Operating Profits Defined

What are operating profits? Operating Profits and operating margins are those profits that are the result of what is remaining from gross revenues after Cost of Goods are subtracted (Leaving Gross Profits), and total operating costs deducted from that.  This is total operating profits.

By understanding total operating profits this shows the next level of margins and profits beyond gross profits and gross margins.

Within the three levels of costs and profit margins, gross profits, operating profits, and continuing profits or, net earnings, understanding the different profit levels and breaking these down will allow an investor to determine how well a firm performs versus other firms.

Understanding Operating Costs functions

Operating costs can be looked at to determine how efficient a company is from a management, or back-office perspective, versus total revenues.  If a company is cost conscience, their back-office will likely have a low ratio to revenue.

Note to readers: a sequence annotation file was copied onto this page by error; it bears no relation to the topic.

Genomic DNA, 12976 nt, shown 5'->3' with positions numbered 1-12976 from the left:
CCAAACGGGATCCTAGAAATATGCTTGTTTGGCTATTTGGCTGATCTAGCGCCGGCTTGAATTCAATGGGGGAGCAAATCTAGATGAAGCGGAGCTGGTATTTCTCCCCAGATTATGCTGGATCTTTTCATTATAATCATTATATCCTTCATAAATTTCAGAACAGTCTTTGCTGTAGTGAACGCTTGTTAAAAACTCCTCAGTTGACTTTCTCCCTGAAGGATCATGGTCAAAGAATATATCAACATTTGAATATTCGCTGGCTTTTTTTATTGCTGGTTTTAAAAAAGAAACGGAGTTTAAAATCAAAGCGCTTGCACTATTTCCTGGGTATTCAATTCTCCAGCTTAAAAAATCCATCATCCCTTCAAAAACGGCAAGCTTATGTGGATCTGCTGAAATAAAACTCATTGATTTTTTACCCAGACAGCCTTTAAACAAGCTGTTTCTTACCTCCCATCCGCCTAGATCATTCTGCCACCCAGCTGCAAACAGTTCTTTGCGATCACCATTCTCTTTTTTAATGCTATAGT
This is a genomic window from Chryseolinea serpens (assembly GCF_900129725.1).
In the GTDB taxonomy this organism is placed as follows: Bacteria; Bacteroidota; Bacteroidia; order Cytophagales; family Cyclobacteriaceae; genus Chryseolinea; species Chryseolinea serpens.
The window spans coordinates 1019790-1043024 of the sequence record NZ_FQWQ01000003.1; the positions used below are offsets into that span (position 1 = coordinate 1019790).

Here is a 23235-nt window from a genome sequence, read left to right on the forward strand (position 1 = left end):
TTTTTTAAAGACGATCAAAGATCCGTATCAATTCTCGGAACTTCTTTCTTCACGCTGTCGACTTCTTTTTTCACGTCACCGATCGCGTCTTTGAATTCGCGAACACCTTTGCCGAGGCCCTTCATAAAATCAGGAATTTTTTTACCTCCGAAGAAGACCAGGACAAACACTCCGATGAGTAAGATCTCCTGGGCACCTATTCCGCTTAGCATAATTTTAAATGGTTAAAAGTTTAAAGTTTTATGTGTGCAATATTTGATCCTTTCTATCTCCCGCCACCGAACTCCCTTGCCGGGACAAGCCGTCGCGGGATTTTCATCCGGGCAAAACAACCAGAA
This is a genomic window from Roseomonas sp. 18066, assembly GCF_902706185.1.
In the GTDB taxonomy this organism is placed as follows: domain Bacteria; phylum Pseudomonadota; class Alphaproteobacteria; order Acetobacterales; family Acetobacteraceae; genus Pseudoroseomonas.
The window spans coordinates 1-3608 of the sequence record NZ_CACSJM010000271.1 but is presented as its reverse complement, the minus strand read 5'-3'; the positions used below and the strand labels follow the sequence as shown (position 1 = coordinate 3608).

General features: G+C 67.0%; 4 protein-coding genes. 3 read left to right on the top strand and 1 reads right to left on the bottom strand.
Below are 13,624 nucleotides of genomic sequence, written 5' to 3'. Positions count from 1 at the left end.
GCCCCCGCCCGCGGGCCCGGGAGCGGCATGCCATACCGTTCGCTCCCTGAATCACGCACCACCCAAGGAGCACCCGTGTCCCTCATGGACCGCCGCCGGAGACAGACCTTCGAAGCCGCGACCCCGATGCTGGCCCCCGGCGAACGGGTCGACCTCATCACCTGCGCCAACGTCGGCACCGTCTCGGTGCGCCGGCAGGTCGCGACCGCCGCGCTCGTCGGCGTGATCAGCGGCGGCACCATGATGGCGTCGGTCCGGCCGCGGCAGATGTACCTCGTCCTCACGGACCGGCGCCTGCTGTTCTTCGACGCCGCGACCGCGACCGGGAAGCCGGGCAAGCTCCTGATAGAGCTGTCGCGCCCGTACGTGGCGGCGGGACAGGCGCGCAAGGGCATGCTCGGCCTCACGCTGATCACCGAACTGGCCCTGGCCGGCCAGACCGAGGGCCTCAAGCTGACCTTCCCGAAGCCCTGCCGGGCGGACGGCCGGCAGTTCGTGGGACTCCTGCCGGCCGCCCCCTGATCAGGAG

To determine this, an analyst would use total operating costs and divide these over top of gross revenues.  The product of this is a ratio, or a percentage.  This is also a cost ratio.

Ostensibly, the lower the ratio, the better the costs metric for total operating costs is relative to gross revenues.  A firm that has a low cost ratio would be thought to be more efficient and creating revenue versus the costs of generating revenue.

Operating Margins Explained

Unlike operating efficiencies, operating margins show what amount of profits remain after deducting cost of goods sold as well as total operating costs.  It is important to note that operating margins include total operating costs.  This deducts depreciation and amortization (D&A) out from gross revenues.

By including D&A, this sidesteps what EBITDA shows.  This is the main difference.

 

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